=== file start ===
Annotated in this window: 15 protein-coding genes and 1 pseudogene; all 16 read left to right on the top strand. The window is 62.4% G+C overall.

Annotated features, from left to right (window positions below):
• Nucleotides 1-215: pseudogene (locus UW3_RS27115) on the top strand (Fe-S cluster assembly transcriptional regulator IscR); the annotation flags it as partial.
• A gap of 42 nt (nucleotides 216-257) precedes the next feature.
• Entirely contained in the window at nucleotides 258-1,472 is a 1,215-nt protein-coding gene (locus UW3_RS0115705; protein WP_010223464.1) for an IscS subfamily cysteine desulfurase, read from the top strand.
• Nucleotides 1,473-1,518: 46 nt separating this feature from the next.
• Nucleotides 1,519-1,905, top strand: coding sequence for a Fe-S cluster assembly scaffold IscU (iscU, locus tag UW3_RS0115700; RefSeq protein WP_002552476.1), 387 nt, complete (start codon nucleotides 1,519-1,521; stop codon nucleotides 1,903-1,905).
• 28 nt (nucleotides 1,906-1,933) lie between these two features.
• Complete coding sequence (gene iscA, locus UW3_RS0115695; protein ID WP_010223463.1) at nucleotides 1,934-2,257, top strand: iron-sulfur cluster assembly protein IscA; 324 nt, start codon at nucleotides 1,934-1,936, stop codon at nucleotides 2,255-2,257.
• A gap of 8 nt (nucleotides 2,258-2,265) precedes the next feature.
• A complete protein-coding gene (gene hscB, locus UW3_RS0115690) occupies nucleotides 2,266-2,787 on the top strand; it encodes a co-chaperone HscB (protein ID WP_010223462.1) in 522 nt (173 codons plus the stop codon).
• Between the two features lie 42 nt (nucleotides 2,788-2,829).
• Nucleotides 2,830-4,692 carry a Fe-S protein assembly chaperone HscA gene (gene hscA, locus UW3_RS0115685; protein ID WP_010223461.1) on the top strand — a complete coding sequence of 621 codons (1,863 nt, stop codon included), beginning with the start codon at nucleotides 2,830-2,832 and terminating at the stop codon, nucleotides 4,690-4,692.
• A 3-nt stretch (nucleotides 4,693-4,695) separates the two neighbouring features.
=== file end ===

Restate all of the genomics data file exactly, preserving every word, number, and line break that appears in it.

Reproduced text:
Annotated in this window: 15 protein-coding genes and 1 pseudogene; all 16 read left to right on the top strand. The window is 62.4% G+C overall.

Annotated features, from left to right (window positions below):
• Nucleotides 1-215: pseudogene (locus UW3_RS27115) on the top strand (Fe-S cluster assembly transcriptional regulator IscR); the annotation flags it as partial.
• A gap of 42 nt (nucleotides 216-257) precedes the next feature.
• Entirely contained in the window at nucleotides 258-1,472 is a 1,215-nt protein-coding gene (locus UW3_RS0115705; protein WP_010223464.1) for an IscS subfamily cysteine desulfurase, read from the top strand.
• Nucleotides 1,473-1,518: 46 nt separating this feature from the next.
• Nucleotides 1,519-1,905, top strand: coding sequence for a Fe-S cluster assembly scaffold IscU (iscU, locus tag UW3_RS0115700; RefSeq protein WP_002552476.1), 387 nt, complete (start codon nucleotides 1,519-1,521; stop codon nucleotides 1,903-1,905).
• 28 nt (nucleotides 1,906-1,933) lie between these two features.
• Complete coding sequence (gene iscA, locus UW3_RS0115695; protein ID WP_010223463.1) at nucleotides 1,934-2,257, top strand: iron-sulfur cluster assembly protein IscA; 324 nt, start codon at nucleotides 1,934-1,936, stop codon at nucleotides 2,255-2,257.
• A gap of 8 nt (nucleotides 2,258-2,265) precedes the next feature.
• A complete protein-coding gene (gene hscB, locus UW3_RS0115690) occupies nucleotides 2,266-2,787 on the top strand; it encodes a co-chaperone HscB (protein ID WP_010223462.1) in 522 nt (173 codons plus the stop codon).
• Between the two features lie 42 nt (nucleotides 2,788-2,829).
• Nucleotides 2,830-4,692 carry a Fe-S protein assembly chaperone HscA gene (gene hscA, locus UW3_RS0115685; protein ID WP_010223461.1) on the top strand — a complete coding sequence of 621 codons (1,863 nt, stop codon included), beginning with the start codon at nucleotides 2,830-2,832 and terminating at the stop codon, nucleotides 4,690-4,692.
• A 3-nt stretch (nucleotides 4,693-4,695) separates the two neighbouring features.